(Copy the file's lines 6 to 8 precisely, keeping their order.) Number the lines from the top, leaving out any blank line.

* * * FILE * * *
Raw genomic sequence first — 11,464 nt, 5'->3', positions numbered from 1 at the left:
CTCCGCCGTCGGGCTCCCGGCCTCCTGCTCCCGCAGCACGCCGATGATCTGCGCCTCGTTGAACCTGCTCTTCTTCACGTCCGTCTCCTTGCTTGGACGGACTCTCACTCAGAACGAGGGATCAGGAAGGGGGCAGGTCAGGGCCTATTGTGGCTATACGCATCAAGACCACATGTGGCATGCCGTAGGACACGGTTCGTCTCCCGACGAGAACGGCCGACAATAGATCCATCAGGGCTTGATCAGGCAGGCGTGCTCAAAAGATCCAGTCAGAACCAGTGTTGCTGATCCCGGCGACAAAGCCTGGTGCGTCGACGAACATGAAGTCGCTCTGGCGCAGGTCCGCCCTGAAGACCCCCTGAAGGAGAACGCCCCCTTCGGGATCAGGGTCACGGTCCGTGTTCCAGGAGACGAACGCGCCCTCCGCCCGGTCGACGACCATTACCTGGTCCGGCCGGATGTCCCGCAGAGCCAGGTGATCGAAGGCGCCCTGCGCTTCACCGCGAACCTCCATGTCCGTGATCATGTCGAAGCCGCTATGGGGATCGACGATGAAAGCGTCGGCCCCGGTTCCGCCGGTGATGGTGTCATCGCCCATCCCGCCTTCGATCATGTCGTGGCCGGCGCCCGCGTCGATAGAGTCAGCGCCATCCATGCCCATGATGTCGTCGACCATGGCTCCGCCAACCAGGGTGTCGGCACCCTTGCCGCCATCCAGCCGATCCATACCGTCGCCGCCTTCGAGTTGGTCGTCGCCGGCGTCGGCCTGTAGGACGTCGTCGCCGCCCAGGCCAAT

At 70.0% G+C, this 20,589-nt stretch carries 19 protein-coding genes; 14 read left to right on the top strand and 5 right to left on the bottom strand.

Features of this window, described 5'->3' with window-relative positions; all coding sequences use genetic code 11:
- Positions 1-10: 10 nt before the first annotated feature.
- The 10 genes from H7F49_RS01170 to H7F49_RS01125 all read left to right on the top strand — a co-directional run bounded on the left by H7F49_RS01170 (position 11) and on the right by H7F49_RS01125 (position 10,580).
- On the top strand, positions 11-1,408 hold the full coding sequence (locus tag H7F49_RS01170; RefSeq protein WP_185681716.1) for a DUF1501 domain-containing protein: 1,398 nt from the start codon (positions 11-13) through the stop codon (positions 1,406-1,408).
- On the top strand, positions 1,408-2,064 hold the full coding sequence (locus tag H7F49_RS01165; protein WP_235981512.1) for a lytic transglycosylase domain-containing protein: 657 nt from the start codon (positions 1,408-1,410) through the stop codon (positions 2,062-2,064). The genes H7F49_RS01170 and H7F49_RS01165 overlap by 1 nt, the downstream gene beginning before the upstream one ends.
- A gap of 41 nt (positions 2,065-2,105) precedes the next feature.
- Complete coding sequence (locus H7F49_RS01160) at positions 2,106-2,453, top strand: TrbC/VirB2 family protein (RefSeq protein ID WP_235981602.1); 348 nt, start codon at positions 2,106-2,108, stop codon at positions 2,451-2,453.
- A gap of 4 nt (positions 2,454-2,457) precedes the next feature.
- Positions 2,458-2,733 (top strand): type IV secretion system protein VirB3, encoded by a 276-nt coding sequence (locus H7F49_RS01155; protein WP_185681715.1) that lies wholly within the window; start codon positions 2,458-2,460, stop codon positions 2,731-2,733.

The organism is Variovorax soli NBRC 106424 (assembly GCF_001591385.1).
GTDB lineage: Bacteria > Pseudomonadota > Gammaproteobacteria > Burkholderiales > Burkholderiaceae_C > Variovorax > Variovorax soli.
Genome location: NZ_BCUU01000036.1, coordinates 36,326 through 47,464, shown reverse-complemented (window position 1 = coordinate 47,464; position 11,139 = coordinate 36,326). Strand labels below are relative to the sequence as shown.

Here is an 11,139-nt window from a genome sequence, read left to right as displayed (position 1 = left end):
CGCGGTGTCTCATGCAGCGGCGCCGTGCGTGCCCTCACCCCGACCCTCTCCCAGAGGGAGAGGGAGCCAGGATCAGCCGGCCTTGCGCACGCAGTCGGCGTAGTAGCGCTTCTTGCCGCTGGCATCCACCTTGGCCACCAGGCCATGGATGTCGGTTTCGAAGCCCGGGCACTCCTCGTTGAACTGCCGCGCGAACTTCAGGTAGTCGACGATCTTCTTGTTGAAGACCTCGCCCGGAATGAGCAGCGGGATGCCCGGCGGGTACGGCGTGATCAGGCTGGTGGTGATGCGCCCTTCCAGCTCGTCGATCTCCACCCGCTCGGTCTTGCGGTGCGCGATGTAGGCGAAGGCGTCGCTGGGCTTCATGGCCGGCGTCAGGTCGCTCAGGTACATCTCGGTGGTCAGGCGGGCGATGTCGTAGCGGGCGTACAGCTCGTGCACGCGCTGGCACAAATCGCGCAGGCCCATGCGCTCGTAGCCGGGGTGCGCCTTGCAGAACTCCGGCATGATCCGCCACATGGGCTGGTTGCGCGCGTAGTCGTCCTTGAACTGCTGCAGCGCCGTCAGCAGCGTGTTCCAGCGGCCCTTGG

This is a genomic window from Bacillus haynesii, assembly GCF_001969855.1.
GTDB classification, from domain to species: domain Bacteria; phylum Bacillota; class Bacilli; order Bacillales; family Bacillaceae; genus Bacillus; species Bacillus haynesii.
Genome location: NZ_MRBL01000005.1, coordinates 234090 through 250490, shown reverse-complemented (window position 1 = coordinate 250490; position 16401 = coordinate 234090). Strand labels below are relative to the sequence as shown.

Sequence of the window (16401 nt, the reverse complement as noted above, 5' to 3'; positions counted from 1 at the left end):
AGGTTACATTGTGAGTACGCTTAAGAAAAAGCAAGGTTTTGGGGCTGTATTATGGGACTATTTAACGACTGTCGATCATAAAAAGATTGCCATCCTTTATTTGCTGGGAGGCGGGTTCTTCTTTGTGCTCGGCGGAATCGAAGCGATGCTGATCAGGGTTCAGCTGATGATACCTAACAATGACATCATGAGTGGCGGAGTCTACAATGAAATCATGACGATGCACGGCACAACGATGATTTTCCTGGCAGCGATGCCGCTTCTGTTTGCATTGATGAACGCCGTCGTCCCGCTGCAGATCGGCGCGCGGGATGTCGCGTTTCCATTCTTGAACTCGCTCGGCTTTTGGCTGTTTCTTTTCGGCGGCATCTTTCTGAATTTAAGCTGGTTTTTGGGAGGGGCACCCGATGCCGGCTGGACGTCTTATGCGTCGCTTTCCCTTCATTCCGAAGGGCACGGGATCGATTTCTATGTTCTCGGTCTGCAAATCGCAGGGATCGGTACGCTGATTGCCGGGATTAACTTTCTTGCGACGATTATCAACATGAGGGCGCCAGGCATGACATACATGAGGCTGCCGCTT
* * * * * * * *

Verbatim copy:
- The 10 genes from H7F49_RS01170 to H7F49_RS01125 all read left to right on the top strand — a co-directional run bounded on the left by H7F49_RS01170 (position 11) and on the right by H7F49_RS01125 (position 10,580).
- On the top strand, positions 11-1,408 hold the full coding sequence (locus tag H7F49_RS01170; RefSeq protein WP_185681716.1) for a DUF1501 domain-containing protein: 1,398 nt from the start codon (positions 11-13) through the stop codon (positions 1,406-1,408).
- On the top strand, positions 1,408-2,064 hold the full coding sequence (locus tag H7F49_RS01165; protein WP_235981512.1) for a lytic transglycosylase domain-containing protein: 657 nt from the start codon (positions 1,408-1,410) through the stop codon (positions 2,062-2,064). The genes H7F49_RS01170 and H7F49_RS01165 overlap by 1 nt, the downstream gene beginning before the upstream one ends.